Editors' Choice

Editors' Choice

Science  17 Mar 2017:
Vol. 355, Issue 6330, pp. 1170
  1. Agriculture

    Remote sensing for analyzing smallholder farm yields

    1. Pamela J. Hines

    Remotely sensed estimates of nutrient value reveal differences among local farms in Kenya.


    Smallholder farmers are key to local food security, but their productivity, or lack thereof, is buried when agricultural statistics are discussed at the scale of regions and nations. Household surveys are hampered by errors in self-reporting, and on-the-ground field surveys are constrained by limited personnel. Burke and Lobell combined high-resolution satellite imagery (at the scale of 1 m) with ground-truthed data to estimate yields from maize agriculture in western Kenya, where many of the fields are less than half an acre in size and irregularly shaped. Measurements of canopy greenness captured evidence of nutrient deficiencies. Productivity differed by as much as threefold even between neighboring plots, suggesting opportunities for yield improvement through changes in field management.

    Proc. Natl. Acad. Sci. U.S.A. 10.1073/pnas.1616919114 (2017).

  2. Geophysics

    Sand-driven magnetic field

    1. Brent Grocholski

    Earth's magnetic field is due to convection of its liquid iron-nickel core, which also contains an unknown amount of lighter elements such as silicon, oxygen, and sulfur. Hirose et al. performed experiments that show that silica unexpectedly crystallizes out of a liquid iron alloy at high pressures and temperatures. This discovery identifies a source of compositional buoyancy that would have driven the convection needed for a magnetic field very far back in Earth's history. It also sets a limit on how much silicon and oxygen remain in the outer core today.

    Nature 10.1038/nature21367 (2017).

  3. Psychology

    Microaggression actions outpace evidence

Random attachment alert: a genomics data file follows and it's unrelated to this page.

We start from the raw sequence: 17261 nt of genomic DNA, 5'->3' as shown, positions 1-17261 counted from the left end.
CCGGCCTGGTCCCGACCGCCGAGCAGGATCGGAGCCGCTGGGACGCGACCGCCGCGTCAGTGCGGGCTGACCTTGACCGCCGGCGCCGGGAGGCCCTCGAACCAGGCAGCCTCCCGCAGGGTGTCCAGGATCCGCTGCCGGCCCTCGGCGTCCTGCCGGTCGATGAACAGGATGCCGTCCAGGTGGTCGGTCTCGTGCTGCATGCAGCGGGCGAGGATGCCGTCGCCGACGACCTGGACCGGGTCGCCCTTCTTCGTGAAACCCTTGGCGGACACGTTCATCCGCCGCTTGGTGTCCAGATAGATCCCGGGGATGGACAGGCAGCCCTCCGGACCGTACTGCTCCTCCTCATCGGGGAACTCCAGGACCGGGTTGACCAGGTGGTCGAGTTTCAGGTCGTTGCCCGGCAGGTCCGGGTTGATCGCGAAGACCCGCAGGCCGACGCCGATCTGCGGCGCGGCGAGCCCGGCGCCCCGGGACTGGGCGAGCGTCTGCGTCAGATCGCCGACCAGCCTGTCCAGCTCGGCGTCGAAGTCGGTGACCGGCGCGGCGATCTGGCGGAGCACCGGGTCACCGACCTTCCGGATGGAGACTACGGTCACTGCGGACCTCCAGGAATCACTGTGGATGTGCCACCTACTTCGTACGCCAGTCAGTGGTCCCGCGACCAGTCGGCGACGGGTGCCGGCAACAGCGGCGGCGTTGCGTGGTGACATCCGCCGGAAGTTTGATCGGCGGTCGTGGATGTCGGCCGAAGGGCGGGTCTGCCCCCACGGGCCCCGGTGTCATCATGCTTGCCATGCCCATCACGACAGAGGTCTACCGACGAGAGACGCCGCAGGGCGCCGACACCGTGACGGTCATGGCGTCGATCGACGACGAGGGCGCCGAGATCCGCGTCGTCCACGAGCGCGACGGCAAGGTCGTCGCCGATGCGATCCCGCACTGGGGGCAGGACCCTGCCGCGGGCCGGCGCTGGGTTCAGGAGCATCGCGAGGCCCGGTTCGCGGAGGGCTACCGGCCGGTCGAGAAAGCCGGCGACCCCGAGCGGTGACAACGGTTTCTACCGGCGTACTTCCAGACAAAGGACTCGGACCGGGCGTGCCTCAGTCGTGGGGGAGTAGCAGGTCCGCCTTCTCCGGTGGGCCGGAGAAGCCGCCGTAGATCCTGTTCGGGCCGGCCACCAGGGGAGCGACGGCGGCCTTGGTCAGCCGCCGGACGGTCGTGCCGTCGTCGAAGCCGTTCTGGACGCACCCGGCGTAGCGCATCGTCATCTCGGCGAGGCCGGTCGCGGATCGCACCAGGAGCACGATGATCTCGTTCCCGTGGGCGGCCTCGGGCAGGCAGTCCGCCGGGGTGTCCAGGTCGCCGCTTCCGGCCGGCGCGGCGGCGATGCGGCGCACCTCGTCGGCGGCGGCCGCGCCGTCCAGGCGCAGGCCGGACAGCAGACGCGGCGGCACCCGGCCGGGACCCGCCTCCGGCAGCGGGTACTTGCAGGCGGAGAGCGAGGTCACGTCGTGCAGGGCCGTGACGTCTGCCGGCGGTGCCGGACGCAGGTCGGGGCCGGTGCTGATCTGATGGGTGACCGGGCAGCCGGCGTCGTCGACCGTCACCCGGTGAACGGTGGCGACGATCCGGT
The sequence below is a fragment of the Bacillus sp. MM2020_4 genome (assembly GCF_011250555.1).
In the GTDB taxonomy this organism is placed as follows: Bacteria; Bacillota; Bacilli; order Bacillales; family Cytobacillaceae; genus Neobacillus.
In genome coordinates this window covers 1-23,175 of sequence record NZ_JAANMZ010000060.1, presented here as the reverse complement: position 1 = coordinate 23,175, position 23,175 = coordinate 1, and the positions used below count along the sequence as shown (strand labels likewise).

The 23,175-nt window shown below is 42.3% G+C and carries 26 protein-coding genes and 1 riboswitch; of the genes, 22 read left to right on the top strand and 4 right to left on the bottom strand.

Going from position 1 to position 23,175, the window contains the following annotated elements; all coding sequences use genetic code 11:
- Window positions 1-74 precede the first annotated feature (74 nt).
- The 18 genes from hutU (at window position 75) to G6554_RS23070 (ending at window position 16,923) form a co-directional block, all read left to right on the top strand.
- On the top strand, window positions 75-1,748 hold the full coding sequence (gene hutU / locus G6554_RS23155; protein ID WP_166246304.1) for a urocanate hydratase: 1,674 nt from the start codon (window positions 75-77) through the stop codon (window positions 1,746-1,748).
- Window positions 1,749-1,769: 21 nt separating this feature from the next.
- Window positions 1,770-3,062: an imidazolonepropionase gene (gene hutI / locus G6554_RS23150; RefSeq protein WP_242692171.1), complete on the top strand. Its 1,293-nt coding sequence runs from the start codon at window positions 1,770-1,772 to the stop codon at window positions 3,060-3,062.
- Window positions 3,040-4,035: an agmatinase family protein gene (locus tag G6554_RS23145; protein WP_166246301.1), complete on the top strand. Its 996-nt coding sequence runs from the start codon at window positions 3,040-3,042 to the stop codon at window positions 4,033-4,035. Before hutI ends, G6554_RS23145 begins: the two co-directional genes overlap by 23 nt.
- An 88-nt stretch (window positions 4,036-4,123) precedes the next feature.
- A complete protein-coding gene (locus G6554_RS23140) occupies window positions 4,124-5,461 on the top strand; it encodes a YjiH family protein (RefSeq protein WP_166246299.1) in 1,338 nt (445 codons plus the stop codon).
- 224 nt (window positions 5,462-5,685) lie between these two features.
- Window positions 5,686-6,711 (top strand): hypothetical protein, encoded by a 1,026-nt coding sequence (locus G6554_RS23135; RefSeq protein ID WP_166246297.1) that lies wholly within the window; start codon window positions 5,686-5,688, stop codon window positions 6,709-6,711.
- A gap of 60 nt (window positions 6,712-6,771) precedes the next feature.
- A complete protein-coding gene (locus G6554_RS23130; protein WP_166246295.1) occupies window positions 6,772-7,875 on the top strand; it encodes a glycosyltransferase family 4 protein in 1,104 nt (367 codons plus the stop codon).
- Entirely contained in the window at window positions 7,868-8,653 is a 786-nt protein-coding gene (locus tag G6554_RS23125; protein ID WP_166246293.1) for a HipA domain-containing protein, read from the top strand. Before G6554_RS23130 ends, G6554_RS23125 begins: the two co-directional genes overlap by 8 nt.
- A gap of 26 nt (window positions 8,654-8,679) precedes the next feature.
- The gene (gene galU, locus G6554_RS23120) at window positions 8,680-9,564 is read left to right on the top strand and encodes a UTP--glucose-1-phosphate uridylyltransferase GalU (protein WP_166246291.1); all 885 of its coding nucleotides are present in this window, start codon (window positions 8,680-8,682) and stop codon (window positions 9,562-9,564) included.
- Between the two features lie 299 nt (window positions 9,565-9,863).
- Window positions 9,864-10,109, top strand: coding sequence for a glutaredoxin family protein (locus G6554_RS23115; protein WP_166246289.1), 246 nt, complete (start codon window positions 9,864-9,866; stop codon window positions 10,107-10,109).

1. Brad Wible

    Efforts to combat prejudice in workplaces and on campuses by targeting microaggressions lack solid foundations in psychological research. Lilienfeld, who supports microaggression research, surveyed evidence and identified 18 research priorities—for example, better define what is not a microaggression, and do not confound the frequency of microaggressions with the subjective distress that they evoke. He suggests tempering assertions about causal links between microaggressions and adverse mental health and proposes a moratorium on intervention programs that may create more problems than they solve.

    Perspect. Psychol. Sci. 10.1177/1745691616659391 (2017).

  4. Malaria

    Softening up your target

    1. Stella M. Hurtley

    During infection, malaria parasites must invade erythrocytes. Erythrocytes are flexible cells that can easily deform to make it through the tight spaces of the vasculature, but they are nevertheless fortified by a membrane-associated, spectrin-based cytoskeleton. Sisquella et al. examined the invasion process to see how the parasite manages to gain access to the erythrocyte cytoplasm. They found that early interactions between the parasite and the erythrocyte increase the local deformability of the erythrocyte membrane, promoting invasion. The parasite triggers a signaling cascade within the erythrocyte that “loosens up” its cytoskeleton. Blocking this signaling inhibited the ability of the parasites to invade.